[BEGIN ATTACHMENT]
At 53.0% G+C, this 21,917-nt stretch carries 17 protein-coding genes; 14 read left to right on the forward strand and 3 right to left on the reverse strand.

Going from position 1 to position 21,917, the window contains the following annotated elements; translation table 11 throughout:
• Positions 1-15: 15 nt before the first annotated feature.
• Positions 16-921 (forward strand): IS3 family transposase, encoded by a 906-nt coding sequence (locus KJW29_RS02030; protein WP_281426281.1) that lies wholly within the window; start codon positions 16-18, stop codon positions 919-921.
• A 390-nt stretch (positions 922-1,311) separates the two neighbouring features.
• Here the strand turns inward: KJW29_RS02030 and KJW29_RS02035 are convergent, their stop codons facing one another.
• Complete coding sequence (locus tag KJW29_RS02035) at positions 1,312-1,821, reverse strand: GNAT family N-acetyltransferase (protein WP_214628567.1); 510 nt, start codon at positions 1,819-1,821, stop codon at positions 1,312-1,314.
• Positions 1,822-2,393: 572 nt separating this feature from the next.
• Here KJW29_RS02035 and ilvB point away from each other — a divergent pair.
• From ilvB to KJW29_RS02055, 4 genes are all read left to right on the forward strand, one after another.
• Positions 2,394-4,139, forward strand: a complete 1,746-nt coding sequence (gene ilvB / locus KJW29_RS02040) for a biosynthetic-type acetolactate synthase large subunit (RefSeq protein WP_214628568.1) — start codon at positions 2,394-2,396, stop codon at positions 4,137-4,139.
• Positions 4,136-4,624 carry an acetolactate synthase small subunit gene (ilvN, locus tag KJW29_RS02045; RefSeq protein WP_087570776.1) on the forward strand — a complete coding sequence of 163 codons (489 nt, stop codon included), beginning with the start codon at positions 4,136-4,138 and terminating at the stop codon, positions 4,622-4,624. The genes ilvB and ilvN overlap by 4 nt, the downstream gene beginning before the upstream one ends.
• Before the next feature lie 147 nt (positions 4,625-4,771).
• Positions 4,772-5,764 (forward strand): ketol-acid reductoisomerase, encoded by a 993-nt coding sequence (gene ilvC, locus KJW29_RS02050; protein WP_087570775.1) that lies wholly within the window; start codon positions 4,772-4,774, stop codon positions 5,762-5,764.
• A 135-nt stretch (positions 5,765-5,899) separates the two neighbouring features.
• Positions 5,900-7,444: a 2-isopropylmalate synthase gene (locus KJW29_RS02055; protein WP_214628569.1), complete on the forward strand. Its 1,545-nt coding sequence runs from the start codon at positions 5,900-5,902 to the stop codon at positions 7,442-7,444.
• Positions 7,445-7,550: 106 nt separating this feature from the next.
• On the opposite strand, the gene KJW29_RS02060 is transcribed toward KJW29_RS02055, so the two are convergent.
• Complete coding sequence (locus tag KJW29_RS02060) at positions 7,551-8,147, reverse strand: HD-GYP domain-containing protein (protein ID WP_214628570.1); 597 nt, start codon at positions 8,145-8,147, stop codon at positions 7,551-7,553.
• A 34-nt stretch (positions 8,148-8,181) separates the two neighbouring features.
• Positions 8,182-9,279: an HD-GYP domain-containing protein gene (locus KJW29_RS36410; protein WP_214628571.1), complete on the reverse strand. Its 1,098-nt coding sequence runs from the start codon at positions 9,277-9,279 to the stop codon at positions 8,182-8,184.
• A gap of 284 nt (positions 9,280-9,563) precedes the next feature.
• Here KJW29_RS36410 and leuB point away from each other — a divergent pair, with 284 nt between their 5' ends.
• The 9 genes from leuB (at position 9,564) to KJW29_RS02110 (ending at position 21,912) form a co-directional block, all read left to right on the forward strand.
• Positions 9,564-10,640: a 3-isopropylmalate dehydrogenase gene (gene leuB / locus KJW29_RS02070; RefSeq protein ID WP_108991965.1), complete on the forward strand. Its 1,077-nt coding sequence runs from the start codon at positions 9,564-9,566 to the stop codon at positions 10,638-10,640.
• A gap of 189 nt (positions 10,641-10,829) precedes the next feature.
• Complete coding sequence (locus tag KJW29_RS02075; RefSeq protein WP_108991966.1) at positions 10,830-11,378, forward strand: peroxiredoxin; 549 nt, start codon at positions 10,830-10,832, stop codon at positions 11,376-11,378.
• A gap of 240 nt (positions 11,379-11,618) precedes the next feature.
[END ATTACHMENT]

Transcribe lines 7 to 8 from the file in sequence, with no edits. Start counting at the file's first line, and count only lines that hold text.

• Complete coding sequence (locus tag KJW29_RS02035) at positions 1,312-1,821, reverse strand: GNAT family N-acetyltransferase (protein WP_214628567.1); 510 nt, start codon at positions 1,819-1,821, stop codon at positions 1,312-1,314.
• Positions 1,822-2,393: 572 nt separating this feature from the next.